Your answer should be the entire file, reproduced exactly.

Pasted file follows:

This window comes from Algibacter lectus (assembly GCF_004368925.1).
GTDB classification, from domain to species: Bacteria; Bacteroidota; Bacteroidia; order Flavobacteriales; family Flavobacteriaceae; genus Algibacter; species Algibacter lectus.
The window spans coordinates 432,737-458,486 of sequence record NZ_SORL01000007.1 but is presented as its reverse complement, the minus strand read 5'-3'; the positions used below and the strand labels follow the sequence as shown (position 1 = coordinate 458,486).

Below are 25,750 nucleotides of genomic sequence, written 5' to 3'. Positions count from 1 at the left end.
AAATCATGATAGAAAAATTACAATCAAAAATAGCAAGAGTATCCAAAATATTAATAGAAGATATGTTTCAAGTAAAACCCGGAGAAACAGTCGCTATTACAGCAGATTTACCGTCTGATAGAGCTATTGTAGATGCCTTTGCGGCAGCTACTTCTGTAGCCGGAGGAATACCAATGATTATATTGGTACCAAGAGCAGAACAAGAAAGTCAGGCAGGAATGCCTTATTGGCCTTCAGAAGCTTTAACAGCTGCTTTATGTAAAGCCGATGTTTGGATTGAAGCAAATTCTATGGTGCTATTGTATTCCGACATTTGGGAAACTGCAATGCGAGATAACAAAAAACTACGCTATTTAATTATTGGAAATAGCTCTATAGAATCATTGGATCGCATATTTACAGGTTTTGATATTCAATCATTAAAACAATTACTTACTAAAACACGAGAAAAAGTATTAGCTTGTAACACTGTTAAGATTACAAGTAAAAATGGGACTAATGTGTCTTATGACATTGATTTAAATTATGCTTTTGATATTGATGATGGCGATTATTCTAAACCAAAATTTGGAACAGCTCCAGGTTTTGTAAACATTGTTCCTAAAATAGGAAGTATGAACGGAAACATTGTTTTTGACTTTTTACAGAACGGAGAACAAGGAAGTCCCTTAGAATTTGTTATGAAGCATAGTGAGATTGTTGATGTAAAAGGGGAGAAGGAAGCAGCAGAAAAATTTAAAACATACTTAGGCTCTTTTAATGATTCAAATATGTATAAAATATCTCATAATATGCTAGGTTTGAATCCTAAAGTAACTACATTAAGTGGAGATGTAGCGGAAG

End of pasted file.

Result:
This window comes from Algibacter lectus (assembly GCF_004368925.1).
GTDB classification, from domain to species: Bacteria; Bacteroidota; Bacteroidia; order Flavobacteriales; family Flavobacteriaceae; genus Algibacter; species Algibacter lectus.
The window spans coordinates 432,737-458,486 of sequence record NZ_SORL01000007.1 but is presented as its reverse complement, the minus strand read 5'-3'; the positions used below and the strand labels follow the sequence as shown (position 1 = coordinate 458,486).

Below are 25,750 nucleotides of genomic sequence, written 5' to 3'. Positions count from 1 at the left end.
AAATCATGATAGAAAAATTACAATCAAAAATAGCAAGAGTATCCAAAATATTAATAGAAGATATGTTTCAAGTAAAACCCGGAGAAACAGTCGCTATTACAGCAGATTTACCGTCTGATAGAGCTATTGTAGATGCCTTTGCGGCAGCTACTTCTGTAGCCGGAGGAATACCAATGATTATATTGGTACCAAGAGCAGAACAAGAAAGTCAGGCAGGAATGCCTTATTGGCCTTCAGAAGCTTTAACAGCTGCTTTATGTAAAGCCGATGTTTGGATTGAAGCAAATTCTATGGTGCTATTGTATTCCGACATTTGGGAAACTGCAATGCGAGATAACAAAAAACTACGCTATTTAATTATTGGAAATAGCTCTATAGAATCATTGGATCGCATATTTACAGGTTTTGATATTCAATCATTAAAACAATTACTTACTAAAACACGAGAAAAAGTATTAGCTTGTAACACTGTTAAGATTACAAGTAAAAATGGGACTAATGTGTCTTATGACATTGATTTAAATTATGCTTTTGATATTGATGATGGCGATTATTCTAAACCAAAATTTGGAACAGCTCCAGGTTTTGTAAACATTGTTCCTAAAATAGGAAGTATGAACGGAAACATTGTTTTTGACTTTTTACAGAACGGAGAACAAGGAAGTCCCTTAGAATTTGTTATGAAGCATAGTGAGATTGTTGATGTAAAAGGGGAGAAGGAAGCAGCAGAAAAATTTAAAACATACTTAGGCTCTTTTAATGATTCAAATATGTATAAAATATCTCATAATATGCTAGGTTTGAATCCTAAAGTAACTACATTAAGTGGAGATGTAGCGGAAG